When I was a graduate student I was enthralled with the idea of corporate social responsibility. The corporate social responsibility I dreamed of was the kind that stretched further than the one day a year that everyone helps build houses or does a river clean up, which, let’s be clear is lovely, but I’m talking grant making. Tens of thousands of dollars towards intentional change… you can imagine how the concept of being the one directing the money vs. the one competing for it was attractive. In my mind I would walk into an interview with a multi-million dollar corporation and say “please let me us your money for good things!” and of course they would respond “You’re hired!” I felt attracted to the idea of structure and a prescribed avenue.
It wasn’t until I was formally introduced to the idea of social entrepreneurship in my grad program that I began to consider that there were other structures worth exploring. At that time I had floated only 3 or 4 times in my life… 6 more floats and a year or so later Kevin emailed me out of the blue asking if I’d be interested in having a discussion about joining the team at FLOAT STL. It turned out a concrete path, though seemingly secure, also felt incredibly limiting.
Operating a float center is not a concrete path. Hilary reminds us that when we are vulnerable we have greater access to creativity. The path of the float center owner/operator is directed by our values and focus, only limited by the scope we choose. She then shares a quote she values deeply.
“If it’s inaccessible to the poor it’s neither radical nor revolutionary.”
I had focused my studies on management, aiming to support organizations in evaluating their programs and procedures in ways that would inform future program development that would ultimately promote the outcomes that they wanted for their clients.
I was learning a lot about how organizations can, should, and shouldn’t be run to get the outcomes they are seeking and stay afloat (no pun intended).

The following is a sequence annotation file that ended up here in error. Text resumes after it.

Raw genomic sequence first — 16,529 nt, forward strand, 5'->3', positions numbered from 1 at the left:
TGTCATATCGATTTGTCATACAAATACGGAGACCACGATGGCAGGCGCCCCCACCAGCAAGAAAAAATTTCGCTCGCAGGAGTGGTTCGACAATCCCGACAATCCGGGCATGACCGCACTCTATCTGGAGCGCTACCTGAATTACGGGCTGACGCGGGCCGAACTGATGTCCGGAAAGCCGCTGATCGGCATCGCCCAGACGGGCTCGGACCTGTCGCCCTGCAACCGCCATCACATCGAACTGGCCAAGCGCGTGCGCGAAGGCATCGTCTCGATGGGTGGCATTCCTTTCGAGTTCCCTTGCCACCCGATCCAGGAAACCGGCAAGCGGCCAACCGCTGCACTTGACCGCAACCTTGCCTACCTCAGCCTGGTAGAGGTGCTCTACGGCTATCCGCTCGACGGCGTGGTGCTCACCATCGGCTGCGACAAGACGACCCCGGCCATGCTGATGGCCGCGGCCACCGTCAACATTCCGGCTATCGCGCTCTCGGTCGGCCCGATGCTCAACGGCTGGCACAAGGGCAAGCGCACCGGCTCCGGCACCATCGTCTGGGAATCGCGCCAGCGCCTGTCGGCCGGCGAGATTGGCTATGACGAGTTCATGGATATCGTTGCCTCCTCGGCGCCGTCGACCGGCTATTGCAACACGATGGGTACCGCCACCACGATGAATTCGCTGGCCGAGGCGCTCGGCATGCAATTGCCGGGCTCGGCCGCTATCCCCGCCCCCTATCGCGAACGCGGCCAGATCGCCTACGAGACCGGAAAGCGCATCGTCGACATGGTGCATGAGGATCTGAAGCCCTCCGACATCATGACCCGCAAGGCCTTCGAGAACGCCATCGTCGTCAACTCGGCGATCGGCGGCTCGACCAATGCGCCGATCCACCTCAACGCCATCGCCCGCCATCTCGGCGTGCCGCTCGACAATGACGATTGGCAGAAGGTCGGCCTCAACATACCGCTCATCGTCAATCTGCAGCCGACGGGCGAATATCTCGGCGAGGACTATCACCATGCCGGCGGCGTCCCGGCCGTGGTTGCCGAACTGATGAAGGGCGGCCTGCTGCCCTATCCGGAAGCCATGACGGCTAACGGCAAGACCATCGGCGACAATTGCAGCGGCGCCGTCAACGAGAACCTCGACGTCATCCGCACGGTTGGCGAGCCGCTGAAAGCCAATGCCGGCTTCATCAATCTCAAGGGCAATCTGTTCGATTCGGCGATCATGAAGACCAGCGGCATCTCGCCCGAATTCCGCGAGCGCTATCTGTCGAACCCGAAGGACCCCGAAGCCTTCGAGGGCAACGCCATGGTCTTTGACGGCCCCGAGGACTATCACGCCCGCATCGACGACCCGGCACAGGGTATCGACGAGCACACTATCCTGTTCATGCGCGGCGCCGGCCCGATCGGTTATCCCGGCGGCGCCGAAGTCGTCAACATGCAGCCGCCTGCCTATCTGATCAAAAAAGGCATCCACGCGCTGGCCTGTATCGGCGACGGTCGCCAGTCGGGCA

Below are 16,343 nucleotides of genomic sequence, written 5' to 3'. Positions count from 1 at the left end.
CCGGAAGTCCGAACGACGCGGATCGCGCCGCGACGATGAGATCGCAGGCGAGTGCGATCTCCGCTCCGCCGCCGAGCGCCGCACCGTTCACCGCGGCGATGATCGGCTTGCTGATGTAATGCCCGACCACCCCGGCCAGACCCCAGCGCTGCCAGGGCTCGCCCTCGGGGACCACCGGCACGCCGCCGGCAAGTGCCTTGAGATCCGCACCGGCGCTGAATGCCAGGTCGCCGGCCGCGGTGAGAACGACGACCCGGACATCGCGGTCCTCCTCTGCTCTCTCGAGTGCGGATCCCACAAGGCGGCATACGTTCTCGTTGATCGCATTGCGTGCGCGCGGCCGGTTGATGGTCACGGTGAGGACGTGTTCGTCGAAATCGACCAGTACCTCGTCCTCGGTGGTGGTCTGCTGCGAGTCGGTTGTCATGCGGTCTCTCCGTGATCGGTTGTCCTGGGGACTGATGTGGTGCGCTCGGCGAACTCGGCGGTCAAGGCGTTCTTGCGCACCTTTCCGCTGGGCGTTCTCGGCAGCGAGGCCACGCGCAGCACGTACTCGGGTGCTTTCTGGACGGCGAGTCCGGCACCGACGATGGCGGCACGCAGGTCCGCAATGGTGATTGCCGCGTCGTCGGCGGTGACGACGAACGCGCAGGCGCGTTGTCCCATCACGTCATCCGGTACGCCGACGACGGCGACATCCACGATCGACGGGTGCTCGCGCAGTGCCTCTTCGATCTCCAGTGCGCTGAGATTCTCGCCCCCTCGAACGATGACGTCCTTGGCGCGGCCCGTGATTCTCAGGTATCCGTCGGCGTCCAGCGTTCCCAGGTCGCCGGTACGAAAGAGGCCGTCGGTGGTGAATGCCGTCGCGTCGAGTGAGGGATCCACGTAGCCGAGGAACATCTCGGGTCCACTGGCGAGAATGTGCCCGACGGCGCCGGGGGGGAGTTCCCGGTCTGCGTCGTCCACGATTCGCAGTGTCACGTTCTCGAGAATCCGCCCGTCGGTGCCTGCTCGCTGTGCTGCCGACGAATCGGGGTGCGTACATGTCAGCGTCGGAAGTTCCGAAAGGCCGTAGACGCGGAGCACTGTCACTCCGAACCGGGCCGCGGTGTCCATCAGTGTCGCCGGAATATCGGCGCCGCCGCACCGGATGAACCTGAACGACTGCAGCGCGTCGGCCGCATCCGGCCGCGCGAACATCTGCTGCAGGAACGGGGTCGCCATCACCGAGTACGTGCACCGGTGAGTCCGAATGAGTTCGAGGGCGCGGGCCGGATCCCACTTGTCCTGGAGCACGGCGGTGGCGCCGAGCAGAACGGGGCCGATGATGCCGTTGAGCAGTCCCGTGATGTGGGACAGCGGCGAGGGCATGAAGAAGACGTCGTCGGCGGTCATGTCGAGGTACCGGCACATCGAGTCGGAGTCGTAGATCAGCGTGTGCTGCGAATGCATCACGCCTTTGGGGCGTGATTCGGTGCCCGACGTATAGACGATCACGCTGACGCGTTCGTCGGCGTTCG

I think that businesses should be run more like non-profits, incorporating social impact into their measures of performance, so they are mindful, of not just their financial bottom line, but a double bottom line of being accountable to their community.
Social entrepreneurship and various forms corporate social responsibility are on the rise. Multiple studies have shown that millennial buyers… expect companies to make a public commitment to corporate citizenship. Intentional efforts toward corporate social responsibility can build brand loyalty, raise awareness, and strengthen reputation.
There are many ways to be active in a community, through donation, social initiatives, or speciality niche experiences for their customers. I prefer to patron businesses who invest back into the community.
Combining the ideas of best practice and iteration I began exploring potential models of for-profit social impact and came across the social enterprise spectrum. This graphic reinforced for me, much like float tanks, there is no one particular structure that is the crown jewel. it comes down to what will fit best for the business[es] desired experience and sometimes a combination of several options is most effective.